Palace of Versailles golden interior

Paris: Day 4 (Versailles)

September 1st, 2013 – Sunny

Versailles + Eiffel Tower

Woke up today around the same time (9 AM) but the scenery outside our apartment changed drastically. Usually a quiet street, Boulevard de Grenelle had transformed into a buzzing open-air market selling everything from baby clothes to the freshest produce every Wednesday and Sunday. Unfortunately we did not have time to check out the market as we were already running behind for… Versailles!

We made our way to Champ de Mars/Tour Eiffel Station for our RER C connection to Versailles [Tip: Buy a return ticket on your way to Versailles in order to avoid long lineups at the Versailles station on your way back. In addition, there are several destinations for RER C so make sure you board the correct train heading for Versailles Rive Gauche (or “Versailles” on the monitor)]. It was only a 25 minute train ride from Paris to Versailles, but it was nice to catch a glimpse of the suburbs of Paris (In France, graffiti were extremely common on the walls of train tracks, abandoned buildings, tunnels, and many public properties… more on that in a separate post).

Versailles was one of the richest cities in France and it was evident from the 5 minute walk between the train station and the Palace of Versailles: well maintained buildings devoid of graffiti. We purchased sandwiches and refreshments on our way to the Palace because judging from the amount of tourists on the train it would simply be frustrating if we were limited to purchase food from the palace cafeteria. There were two long lineups when we arrived at the palace: one to purchase tickets and the other one to get in. We were able to bypass the tickets queue since admission was included in the Paris Museum Pass , but the queue for security check remained intimidating (there were probably 2-300 people in the lineup). Luckily, the security check was quite efficient (never thought I would say that about France lol) and we only had to wait for about 20 minutes.

With audio guides strapped around our neck (which were free by the way) we embarked on our journey through the Palace of Versailles along with several thousand visitors. Initially we were herded through a series of rooms taking us through the palace’s history, after which visitors were free to roam through rooms and halls at their own pace. The palace was overwhelmingly luxurious with antiquities, crystal chandeliers, and ceiling paintings covering every inch of the palace. As we proceeded onward through different halls we would often find a bigger chandelier, or a more lavish decoration than the room before. This obvious flaunt of wealth culminated in the grandiose Hall of Mirrors where golden walls, countless chandeliers, and matching windows/mirrors combined together to inspire awe. After having visited the Hall of Mirrors the rest of the palace became ordinary and paled in comparison.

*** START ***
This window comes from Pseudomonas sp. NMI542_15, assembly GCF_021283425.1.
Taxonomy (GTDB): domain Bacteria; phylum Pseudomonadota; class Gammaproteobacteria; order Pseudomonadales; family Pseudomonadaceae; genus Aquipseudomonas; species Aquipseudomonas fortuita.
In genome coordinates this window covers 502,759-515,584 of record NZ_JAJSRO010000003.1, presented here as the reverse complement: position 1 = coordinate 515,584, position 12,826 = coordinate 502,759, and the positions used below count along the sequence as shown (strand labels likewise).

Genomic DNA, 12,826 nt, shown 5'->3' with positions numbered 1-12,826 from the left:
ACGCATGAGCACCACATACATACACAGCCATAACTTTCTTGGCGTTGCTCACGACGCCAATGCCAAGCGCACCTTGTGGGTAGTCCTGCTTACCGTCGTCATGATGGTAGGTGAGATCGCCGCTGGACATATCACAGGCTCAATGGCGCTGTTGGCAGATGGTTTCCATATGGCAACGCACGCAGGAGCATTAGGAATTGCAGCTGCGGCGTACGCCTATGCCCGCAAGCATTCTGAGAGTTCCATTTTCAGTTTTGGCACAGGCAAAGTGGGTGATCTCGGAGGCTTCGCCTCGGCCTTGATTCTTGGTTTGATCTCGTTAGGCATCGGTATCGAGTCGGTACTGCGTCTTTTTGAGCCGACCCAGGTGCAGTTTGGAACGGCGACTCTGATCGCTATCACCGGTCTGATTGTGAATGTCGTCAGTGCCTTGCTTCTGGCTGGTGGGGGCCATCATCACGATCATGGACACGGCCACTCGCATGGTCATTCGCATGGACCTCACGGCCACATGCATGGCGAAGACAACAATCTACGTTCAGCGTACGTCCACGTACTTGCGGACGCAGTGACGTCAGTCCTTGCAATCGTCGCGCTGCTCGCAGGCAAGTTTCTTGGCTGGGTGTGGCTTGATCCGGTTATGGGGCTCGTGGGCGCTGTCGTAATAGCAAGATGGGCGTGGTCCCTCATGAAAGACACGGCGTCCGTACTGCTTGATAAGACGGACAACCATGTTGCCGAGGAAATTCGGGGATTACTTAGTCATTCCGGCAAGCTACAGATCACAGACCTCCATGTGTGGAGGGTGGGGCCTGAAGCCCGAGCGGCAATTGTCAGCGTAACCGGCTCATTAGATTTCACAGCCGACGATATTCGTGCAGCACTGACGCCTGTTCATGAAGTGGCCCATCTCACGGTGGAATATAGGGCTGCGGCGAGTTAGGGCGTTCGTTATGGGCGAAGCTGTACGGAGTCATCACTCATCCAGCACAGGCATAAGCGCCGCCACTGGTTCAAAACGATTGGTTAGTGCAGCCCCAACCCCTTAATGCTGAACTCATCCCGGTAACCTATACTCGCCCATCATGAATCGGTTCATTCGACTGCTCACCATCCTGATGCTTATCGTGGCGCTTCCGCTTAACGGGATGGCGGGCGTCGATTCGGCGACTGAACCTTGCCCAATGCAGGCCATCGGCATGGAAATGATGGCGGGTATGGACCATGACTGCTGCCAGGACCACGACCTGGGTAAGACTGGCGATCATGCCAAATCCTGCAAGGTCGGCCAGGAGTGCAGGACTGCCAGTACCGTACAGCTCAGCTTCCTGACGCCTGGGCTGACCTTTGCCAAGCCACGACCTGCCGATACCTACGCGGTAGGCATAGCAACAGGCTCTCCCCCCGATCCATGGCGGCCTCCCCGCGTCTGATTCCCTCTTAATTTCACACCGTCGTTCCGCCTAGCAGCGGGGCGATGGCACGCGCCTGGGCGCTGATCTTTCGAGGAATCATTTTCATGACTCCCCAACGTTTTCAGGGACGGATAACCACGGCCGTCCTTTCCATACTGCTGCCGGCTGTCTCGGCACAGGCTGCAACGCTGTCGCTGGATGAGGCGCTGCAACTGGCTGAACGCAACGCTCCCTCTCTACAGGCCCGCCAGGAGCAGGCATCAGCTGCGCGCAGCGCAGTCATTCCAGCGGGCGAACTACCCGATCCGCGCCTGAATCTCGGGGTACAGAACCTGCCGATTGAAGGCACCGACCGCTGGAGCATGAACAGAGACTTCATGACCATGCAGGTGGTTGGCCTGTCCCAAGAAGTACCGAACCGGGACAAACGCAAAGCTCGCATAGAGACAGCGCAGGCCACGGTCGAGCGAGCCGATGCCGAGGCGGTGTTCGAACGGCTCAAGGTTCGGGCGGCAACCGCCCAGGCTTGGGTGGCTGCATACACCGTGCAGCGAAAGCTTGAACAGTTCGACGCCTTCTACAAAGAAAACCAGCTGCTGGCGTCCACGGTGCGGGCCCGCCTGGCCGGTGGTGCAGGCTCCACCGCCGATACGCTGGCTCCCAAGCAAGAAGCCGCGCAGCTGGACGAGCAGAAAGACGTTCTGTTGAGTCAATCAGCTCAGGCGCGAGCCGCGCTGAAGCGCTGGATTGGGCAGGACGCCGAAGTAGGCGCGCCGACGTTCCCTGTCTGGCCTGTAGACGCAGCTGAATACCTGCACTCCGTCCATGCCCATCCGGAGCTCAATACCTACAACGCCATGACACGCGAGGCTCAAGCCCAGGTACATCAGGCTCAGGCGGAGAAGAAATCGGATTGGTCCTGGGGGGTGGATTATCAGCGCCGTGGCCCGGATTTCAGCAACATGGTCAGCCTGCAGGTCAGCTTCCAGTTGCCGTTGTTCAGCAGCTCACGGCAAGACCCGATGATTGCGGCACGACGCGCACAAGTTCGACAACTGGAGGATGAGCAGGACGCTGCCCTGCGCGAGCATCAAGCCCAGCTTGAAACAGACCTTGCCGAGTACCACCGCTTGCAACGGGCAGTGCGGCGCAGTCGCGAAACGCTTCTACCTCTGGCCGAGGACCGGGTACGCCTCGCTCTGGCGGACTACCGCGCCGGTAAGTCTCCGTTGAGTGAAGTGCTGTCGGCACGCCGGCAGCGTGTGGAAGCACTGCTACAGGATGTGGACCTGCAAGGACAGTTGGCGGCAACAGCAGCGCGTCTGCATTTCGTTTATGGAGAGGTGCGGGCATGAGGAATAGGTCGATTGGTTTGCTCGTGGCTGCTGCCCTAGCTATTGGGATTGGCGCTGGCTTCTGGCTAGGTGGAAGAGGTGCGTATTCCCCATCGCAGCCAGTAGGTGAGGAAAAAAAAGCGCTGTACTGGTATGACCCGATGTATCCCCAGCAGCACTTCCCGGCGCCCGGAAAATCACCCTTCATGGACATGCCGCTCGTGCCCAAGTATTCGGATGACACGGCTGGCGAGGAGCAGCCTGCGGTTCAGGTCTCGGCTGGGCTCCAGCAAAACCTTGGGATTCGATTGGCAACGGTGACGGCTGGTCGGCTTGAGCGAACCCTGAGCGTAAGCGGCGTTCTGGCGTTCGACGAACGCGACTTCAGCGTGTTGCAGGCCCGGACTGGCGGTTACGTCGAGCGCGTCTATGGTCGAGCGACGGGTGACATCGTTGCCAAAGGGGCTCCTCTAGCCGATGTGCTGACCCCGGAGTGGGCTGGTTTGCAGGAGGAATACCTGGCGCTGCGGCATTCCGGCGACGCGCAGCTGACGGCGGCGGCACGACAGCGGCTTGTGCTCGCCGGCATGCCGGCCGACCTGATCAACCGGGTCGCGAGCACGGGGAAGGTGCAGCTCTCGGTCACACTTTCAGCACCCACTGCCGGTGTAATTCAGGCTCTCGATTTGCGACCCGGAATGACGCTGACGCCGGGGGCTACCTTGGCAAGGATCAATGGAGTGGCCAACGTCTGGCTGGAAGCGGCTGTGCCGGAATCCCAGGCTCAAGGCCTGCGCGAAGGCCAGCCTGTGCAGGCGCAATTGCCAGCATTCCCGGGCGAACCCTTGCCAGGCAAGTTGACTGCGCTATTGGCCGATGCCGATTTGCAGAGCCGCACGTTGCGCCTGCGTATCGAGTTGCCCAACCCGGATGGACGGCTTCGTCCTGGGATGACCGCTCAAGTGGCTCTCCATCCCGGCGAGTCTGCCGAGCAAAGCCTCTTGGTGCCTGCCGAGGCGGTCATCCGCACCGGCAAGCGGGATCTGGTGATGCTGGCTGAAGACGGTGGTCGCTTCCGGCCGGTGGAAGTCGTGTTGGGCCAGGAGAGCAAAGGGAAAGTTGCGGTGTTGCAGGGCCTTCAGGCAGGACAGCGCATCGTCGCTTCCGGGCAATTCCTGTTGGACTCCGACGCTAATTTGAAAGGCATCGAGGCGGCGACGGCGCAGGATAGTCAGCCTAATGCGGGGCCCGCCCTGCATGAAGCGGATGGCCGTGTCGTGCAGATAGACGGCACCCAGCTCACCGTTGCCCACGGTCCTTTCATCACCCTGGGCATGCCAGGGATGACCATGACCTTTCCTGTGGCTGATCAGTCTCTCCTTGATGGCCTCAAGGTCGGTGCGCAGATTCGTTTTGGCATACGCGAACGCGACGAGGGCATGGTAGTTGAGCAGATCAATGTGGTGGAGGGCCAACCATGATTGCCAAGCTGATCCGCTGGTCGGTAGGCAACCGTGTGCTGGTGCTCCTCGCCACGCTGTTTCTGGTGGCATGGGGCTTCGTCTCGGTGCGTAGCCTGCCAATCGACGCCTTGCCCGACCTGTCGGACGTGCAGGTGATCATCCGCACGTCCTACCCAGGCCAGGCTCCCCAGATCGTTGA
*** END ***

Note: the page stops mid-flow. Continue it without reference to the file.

We were quietly laughing inside when we walked past the ground floor cafeteria because the line up was absolutely monsterous. Access to the palace gardens required a separate admission fee today because it was a “musical fountains show” day. In other words, for 8.50 euros per person one could enjoy the gardens with music playing in the background (fountains were operational only at specific times). For the first time at the palace we were able to find a relatively quiet spot away from other tourists where we consumed our delicious sandwiches in near isolation (it was amazing how the most ordinary sandwich could taste so good… only in France).

The gardens at Versailles can only be described using one word: Ginormous. There were several options available for visitors to tour the gardens with limited time: Bike/golf cart rentals, and mini-trains to transport tourists to popular attractions around the grounds… for a moderate fee of course. Since we had the entire day scheduled for Versailles we opted to casually stroll through the gardens instead. The music was a pleasant addition but it was hardly worth the admission fee. We gathered near the edge of “Basin d’Apollon” and by the time the fountain show was about to begin there were about 1-2000 people around us.